Unlike Altamira one can actually enter the real cave and see the paintings. The paintings and other markings span from the Lower Paleolithic to the Bronze Age. Unfortunately the paintings are less spectacular than Altamira and much more spread out. Perhaps the best introduction is THIS video – if you can stand the music. A red dot in this cave has been dated to 38,800 BC – the oldest cave decoration known in the world! Things can only get better!!!
Unfortunately one cannot take photos in the cave but I did manage to sneak a couple at the entrance. There has been a lot of excavation in this cave and much of what you see was once full of stuff dating from about 50,000 years ago to almost the present.
Inside the entrance to the caves
After the very satisfying visit to Cuevas del Castillo we headed back to Lierganes.
We had booked, through Brittany Ferries, to stay at a small hotel in Lierganes, a village about twenty miles from Santander. This was the Casona El Arral which proved to be a very comfortable and welcoming place to stay.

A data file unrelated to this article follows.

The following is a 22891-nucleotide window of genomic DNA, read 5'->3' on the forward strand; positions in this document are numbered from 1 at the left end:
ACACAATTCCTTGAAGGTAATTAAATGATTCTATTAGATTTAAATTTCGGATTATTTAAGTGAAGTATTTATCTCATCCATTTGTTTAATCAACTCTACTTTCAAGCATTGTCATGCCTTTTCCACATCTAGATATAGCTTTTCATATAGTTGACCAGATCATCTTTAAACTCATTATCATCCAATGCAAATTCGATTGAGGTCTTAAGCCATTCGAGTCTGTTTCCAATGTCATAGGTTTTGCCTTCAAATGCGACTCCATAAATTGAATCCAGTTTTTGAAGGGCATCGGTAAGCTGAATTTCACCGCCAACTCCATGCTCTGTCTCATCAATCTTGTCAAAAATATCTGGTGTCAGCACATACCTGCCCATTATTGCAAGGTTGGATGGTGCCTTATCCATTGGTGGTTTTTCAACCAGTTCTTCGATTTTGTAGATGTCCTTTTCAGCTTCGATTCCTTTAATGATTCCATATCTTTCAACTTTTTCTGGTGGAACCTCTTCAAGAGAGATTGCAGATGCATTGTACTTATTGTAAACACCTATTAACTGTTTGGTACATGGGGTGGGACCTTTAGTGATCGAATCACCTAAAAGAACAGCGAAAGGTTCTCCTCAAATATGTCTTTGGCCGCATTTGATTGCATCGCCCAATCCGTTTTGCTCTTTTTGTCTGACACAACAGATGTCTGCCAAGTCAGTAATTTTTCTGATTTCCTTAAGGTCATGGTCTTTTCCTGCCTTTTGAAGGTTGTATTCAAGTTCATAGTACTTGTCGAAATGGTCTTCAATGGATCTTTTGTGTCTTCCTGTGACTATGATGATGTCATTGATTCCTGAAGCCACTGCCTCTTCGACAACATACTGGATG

Our hotel in Lierganes – the Casona El Arral
The building on the left of the hotel is a small chapel. The whole complex was once a religious school. Lierganes is a very pretty village, a popular destination with Spanish people. The owners of the hotel were unusual in speaking English – most of the locals don’t. It is in very pretty countryside which, for Spain, is very green. This is not very surprising as there was a lot of rain while we were there and the temperatures were unseasonably cool.
The modern part of Lierganes and the distinctive hill overlooking the town